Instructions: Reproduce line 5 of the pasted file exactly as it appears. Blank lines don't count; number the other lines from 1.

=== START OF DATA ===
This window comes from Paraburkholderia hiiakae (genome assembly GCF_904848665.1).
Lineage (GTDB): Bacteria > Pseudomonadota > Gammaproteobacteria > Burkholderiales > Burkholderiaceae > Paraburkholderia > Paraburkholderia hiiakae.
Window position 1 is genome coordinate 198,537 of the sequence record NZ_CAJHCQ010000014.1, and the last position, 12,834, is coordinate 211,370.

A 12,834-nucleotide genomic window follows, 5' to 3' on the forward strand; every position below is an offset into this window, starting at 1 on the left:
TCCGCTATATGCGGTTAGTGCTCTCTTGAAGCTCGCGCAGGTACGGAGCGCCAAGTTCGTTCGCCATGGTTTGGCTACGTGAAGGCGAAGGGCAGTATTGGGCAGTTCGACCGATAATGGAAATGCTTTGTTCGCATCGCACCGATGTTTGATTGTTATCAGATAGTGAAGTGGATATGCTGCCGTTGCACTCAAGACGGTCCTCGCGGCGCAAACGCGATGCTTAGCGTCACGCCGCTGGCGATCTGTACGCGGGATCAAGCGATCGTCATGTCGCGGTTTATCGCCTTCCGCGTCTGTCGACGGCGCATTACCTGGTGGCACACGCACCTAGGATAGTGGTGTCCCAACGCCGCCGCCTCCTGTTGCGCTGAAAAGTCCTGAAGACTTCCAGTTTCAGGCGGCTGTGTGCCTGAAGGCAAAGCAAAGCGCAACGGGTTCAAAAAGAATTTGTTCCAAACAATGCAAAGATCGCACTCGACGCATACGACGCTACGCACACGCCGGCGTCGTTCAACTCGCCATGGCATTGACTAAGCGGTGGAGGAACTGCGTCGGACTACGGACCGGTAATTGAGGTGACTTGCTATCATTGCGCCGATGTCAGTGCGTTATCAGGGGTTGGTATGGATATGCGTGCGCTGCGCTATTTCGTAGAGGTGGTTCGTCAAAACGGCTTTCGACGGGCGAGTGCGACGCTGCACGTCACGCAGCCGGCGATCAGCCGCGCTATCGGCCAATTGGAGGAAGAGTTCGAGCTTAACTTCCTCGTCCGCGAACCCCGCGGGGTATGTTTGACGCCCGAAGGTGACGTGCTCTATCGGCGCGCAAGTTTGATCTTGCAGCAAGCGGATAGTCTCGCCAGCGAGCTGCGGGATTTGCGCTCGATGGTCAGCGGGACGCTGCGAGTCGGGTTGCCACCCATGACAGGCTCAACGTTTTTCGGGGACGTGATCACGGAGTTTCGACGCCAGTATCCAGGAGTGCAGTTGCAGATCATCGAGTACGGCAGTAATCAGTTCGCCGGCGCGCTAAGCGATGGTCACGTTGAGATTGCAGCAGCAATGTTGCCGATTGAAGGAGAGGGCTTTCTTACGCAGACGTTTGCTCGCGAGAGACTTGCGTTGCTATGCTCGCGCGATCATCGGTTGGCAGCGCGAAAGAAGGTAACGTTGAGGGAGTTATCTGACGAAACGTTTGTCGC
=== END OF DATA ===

TCCGCTATATGCGGTTAGTGCTCTCTTGAAGCTCGCGCAGGTACGGAGCGCCAAGTTCGTTCGCCATGGTTTGGCTACGTGAAGGCGAAGGGCAGTATTGGGCAGTTCGACCGATAATGGAAATGCTTTGTTCGCATCGCACCGATGTTTGATTGTTATCAGATAGTGAAGTGGATATGCTGCCGTTGCACTCAAGACGGTCCTCGCGGCGCAAACGCGATGCTTAGCGTCACGCCGCTGGCGATCTGTACGCGGGATCAAGCGATCGTCATGTCGCGGTTTATCGCCTTCCGCGTCTGTCGACGGCGCATTACCTGGTGGCACACGCACCTAGGATAGTGGTGTCCCAACGCCGCCGCCTCCTGTTGCGCTGAAAAGTCCTGAAGACTTCCAGTTTCAGGCGGCTGTGTGCCTGAAGGCAAAGCAAAGCGCAACGGGTTCAAAAAGAATTTGTTCCAAACAATGCAAAGATCGCACTCGACGCATACGACGCTACGCACACGCCGGCGTCGTTCAACTCGCCATGGCATTGACTAAGCGGTGGAGGAACTGCGTCGGACTACGGACCGGTAATTGAGGTGACTTGCTATCATTGCGCCGATGTCAGTGCGTTATCAGGGGTTGGTATGGATATGCGTGCGCTGCGCTATTTCGTAGAGGTGGTTCGTCAAAACGGCTTTCGACGGGCGAGTGCGACGCTGCACGTCACGCAGCCGGCGATCAGCCGCGCTATCGGCCAATTGGAGGAAGAGTTCGAGCTTAACTTCCTCGTCCGCGAACCCCGCGGGGTATGTTTGACGCCCGAAGGTGACGTGCTCTATCGGCGCGCAAGTTTGATCTTGCAGCAAGCGGATAGTCTCGCCAGCGAGCTGCGGGATTTGCGCTCGATGGTCAGCGGGACGCTGCGAGTCGGGTTGCCACCCATGACAGGCTCAACGTTTTTCGGGGACGTGATCACGGAGTTTCGACGCCAGTATCCAGGAGTGCAGTTGCAGATCATCGAGTACGGCAGTAATCAGTTCGCCGGCGCGCTAAGCGATGGTCACGTTGAGATTGCAGCAGCAATGTTGCCGATTGAAGGAGAGGGCTTTCTTACGCAGACGTTTGCTCGCGAGAGACTTGCGTTGCTATGCTCGCGCGATCATCGGTTGGCAGCGCGAAAGAAGGTAACGTTGAGGGAGTTATCTGACGAAACGTTTGTCGC